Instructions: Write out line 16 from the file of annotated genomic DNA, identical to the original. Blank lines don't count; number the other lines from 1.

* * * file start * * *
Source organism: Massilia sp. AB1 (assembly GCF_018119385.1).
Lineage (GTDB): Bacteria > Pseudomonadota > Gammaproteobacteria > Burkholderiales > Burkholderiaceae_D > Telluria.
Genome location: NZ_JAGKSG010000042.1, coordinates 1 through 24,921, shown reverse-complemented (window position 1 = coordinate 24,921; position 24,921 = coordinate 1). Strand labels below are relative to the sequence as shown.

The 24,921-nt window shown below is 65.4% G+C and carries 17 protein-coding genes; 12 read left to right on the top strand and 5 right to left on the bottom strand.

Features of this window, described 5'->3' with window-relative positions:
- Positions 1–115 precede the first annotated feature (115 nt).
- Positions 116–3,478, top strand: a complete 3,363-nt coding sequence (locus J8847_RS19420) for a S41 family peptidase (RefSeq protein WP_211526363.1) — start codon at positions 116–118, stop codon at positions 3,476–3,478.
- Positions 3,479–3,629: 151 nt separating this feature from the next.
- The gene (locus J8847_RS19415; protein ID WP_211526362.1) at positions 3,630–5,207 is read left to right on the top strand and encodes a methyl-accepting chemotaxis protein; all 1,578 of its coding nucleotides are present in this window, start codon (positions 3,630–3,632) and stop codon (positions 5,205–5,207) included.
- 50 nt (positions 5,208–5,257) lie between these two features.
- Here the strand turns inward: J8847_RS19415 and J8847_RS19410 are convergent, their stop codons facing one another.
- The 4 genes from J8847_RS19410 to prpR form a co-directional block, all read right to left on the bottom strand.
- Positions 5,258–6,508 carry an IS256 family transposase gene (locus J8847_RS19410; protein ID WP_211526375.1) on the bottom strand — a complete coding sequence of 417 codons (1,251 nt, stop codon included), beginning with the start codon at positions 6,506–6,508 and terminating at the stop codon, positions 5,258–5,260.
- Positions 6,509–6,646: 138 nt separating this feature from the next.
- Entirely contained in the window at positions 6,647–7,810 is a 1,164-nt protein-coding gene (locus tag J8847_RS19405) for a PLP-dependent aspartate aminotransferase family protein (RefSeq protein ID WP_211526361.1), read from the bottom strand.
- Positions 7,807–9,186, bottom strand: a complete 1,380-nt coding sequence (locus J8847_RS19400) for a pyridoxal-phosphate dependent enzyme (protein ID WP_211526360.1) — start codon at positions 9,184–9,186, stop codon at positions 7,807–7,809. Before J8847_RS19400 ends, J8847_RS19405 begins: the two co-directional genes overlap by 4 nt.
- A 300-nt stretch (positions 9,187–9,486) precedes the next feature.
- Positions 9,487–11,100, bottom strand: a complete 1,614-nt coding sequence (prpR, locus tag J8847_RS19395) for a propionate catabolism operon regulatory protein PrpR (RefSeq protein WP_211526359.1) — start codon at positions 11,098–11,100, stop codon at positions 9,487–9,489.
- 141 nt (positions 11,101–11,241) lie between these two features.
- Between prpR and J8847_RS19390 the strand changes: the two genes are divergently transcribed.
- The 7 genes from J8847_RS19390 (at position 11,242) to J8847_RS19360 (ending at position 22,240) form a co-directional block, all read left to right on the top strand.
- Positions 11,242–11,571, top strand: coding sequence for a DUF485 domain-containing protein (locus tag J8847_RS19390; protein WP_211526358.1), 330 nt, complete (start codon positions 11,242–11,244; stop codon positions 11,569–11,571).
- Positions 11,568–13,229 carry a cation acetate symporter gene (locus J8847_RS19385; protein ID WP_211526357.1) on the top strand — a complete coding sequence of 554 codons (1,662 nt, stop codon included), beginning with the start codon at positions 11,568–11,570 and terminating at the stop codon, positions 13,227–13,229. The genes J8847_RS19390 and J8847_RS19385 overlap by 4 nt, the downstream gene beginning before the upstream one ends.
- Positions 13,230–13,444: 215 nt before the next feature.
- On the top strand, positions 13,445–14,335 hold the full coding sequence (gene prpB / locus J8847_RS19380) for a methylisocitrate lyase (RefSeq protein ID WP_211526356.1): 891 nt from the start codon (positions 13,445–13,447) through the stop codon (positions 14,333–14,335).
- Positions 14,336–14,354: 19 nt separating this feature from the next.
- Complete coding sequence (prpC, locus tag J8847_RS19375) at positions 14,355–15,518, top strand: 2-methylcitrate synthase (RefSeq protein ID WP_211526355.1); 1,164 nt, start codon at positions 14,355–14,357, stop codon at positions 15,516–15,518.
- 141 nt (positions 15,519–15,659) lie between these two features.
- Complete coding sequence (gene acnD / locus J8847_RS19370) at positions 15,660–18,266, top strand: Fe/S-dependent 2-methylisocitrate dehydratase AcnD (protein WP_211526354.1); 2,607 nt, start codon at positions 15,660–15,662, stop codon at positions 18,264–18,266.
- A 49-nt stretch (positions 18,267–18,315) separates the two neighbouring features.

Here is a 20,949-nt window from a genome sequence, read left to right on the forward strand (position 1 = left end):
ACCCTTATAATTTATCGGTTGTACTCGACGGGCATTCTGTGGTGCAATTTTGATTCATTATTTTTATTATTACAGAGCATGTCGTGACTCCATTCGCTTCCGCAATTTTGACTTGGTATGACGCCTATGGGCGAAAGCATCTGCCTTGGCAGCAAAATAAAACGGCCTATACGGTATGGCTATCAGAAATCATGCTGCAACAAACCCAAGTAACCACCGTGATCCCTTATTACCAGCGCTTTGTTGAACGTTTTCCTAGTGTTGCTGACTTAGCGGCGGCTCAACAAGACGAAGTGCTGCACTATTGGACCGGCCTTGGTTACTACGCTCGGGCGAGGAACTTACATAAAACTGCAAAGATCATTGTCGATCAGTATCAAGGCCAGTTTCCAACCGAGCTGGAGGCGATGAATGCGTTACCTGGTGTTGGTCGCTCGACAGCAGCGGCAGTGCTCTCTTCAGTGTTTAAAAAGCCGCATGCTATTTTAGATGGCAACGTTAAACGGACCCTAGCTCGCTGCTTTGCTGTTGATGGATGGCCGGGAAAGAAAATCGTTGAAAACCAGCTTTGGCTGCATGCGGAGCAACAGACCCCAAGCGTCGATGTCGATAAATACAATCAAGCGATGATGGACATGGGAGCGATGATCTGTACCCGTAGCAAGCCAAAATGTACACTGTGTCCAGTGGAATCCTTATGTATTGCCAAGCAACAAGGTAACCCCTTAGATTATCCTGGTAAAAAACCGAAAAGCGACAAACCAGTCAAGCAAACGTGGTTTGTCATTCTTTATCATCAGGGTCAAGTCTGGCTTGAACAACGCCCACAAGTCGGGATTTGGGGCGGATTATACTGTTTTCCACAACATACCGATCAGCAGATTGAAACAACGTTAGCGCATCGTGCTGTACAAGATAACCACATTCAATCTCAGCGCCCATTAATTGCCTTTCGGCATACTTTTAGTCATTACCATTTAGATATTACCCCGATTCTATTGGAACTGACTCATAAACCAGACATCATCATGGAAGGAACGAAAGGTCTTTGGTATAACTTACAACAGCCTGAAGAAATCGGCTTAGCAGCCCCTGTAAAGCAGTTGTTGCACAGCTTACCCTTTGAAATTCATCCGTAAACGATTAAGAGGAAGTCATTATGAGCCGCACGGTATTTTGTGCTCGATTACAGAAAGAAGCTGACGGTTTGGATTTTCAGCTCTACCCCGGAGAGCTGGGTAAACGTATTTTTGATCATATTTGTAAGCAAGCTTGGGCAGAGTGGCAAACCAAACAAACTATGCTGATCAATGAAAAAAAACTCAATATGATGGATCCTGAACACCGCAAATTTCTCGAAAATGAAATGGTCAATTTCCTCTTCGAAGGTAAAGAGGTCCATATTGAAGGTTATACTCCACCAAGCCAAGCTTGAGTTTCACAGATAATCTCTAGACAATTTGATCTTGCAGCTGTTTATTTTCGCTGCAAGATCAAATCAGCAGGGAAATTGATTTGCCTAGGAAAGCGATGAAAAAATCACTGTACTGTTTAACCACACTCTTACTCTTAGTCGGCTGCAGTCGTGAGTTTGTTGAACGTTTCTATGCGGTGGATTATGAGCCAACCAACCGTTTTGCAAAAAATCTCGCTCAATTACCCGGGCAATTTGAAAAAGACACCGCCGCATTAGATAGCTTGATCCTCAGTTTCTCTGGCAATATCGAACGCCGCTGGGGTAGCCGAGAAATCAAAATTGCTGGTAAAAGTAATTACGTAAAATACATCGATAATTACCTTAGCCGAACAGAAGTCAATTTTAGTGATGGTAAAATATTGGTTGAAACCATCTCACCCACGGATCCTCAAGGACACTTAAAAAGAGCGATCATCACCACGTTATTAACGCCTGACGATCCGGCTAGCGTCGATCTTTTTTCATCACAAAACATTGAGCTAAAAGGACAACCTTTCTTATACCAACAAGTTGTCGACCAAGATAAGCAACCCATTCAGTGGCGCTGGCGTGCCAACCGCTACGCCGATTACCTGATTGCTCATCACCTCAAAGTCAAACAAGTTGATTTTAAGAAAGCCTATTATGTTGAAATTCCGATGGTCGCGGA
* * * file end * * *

- Positions 7,807–9,186, bottom strand: a complete 1,380-nt coding sequence (locus J8847_RS19400) for a pyridoxal-phosphate dependent enzyme (protein ID WP_211526360.1) — start codon at positions 9,184–9,186, stop codon at positions 7,807–7,809. Before J8847_RS19400 ends, J8847_RS19405 begins: the two co-directional genes overlap by 4 nt.